Generated with sparks and insights from 29 sources

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Introduction

  • Origin: The dress phenomenon began in February 2015 when a photograph of a dress was posted on Facebook by Cecilia Bleasdale, the mother of a bride-to-be.

  • Color Debate: The dress was actually blue and black, but many people perceived it as white and gold due to the photograph's lighting conditions.

  • Viral Spread: The image went viral after being reposted on Tumblr, leading to widespread debate and media coverage.

  • Scientific Explanation: Differences in color perception are attributed to how the brain processes colors under different lighting conditions.

  • Retail Impact: The dress was sold by Roman Originals, which saw a surge in sales and even created a one-off white and gold version for charity.

Origin [1]

  • Photograph: The phenomenon started with a photograph taken by Cecilia Bleasdale of a dress she intended to wear to her daughter's wedding.

  • Initial Perception: The dress was perceived differently by various people, with some seeing it as blue and black and others as white and gold.

  • Facebook Post: The photograph was initially posted on Facebook, where the debate began among friends and family.

  • Tumblr Repost: The image was later reposted on Tumblr by Caitlin McNeill, leading to a wider audience and viral spread.

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Viral Spread [1]

  • BuzzFeed Involvement: BuzzFeed's social media team played a significant role in spreading the image by creating a poll and sharing it widely.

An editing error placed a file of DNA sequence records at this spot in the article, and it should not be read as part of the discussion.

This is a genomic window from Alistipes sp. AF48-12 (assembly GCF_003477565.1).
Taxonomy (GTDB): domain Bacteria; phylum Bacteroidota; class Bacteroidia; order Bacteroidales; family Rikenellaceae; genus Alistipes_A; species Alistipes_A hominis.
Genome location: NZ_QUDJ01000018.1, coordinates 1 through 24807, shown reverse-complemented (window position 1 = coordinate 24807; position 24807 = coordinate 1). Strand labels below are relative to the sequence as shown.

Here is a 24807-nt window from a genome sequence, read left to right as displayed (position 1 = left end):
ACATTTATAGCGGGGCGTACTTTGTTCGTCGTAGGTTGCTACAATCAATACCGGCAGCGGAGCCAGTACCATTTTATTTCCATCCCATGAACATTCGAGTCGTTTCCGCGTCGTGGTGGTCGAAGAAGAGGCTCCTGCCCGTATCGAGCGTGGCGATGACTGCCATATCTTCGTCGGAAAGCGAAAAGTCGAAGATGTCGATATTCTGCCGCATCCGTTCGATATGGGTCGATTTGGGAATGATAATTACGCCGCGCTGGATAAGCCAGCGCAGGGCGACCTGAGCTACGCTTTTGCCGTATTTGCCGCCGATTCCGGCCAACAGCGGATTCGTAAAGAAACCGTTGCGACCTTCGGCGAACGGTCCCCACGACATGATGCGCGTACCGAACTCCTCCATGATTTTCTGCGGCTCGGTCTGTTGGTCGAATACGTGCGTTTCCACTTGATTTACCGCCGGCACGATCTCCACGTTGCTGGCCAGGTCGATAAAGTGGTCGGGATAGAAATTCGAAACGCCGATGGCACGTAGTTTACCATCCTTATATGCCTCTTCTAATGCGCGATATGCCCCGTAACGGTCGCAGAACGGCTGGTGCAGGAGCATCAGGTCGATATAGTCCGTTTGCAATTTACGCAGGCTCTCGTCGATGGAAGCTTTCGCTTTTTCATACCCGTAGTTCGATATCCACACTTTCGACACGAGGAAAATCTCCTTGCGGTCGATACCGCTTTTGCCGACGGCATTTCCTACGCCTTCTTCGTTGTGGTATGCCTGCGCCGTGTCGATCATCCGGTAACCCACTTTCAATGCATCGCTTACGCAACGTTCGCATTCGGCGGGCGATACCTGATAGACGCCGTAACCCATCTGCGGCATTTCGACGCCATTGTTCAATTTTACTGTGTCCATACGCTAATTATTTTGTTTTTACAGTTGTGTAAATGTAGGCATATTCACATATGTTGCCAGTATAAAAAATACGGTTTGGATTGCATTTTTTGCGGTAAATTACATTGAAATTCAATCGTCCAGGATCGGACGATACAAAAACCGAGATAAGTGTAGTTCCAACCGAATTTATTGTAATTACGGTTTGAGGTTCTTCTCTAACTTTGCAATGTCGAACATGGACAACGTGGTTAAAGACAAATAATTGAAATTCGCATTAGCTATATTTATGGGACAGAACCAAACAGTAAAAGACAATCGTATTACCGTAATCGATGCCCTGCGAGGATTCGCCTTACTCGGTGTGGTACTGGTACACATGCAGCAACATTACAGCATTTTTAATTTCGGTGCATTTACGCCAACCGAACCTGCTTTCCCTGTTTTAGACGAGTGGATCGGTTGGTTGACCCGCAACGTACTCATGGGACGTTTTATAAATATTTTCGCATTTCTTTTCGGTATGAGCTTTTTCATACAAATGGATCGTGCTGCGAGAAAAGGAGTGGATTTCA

• Twitter Hashtags: Hashtags like #whiteandgold, #blueandblack, and #dressgate were used to discuss the dress on Twitter.

  • Global Reach: The debate quickly spread internationally, with discussions in multiple languages and media coverage worldwide.

  • Record Traffic: The BuzzFeed article about the dress set a new record for concurrent visitors, peaking at 673,000.

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Scientific Explanation [1]

  • Color Perception: The differences in perception are due to how the brain processes colors under different lighting conditions.

  • Chromatic Adaptation: The brain's chromatic adaptation to daylight hues plays a role in how the dress is perceived.

  • Studies: Various studies have been conducted to understand the phenomenon, including one published in Current Biology involving 1,400 respondents.

  • Neuroscientific Insights: Researchers like Bevil Conway and Pascal Wallisch have provided insights into the neural mechanisms behind the differing perceptions.

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Retail Impact [1]

  • Roman Originals: The dress was designed and manufactured by Roman Originals.

  • Sales Surge: The retailer experienced a major surge in traffic and sold out of the dress within 30 minutes after the image went viral.

  • Charity Auction: Roman Originals created a single white and gold version of the dress for a Comic Relief charity auction.

  • Media Appearances: The dress was featured on various media platforms, including The Ellen DeGeneres Show.

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Public Response [1]

  • Media Coverage: The dress received extensive media coverage, with articles and discussions on various platforms.

  • Social Media: The debate was widely discussed on social media, with millions of tweets and posts.

  • Humorous Takes: Some articles humorously suggested that the dress could prompt an existential crisis or harm interpersonal relationships.

  • Scientific Interest: The phenomenon attracted the attention of scientists and researchers, leading to studies and publications.

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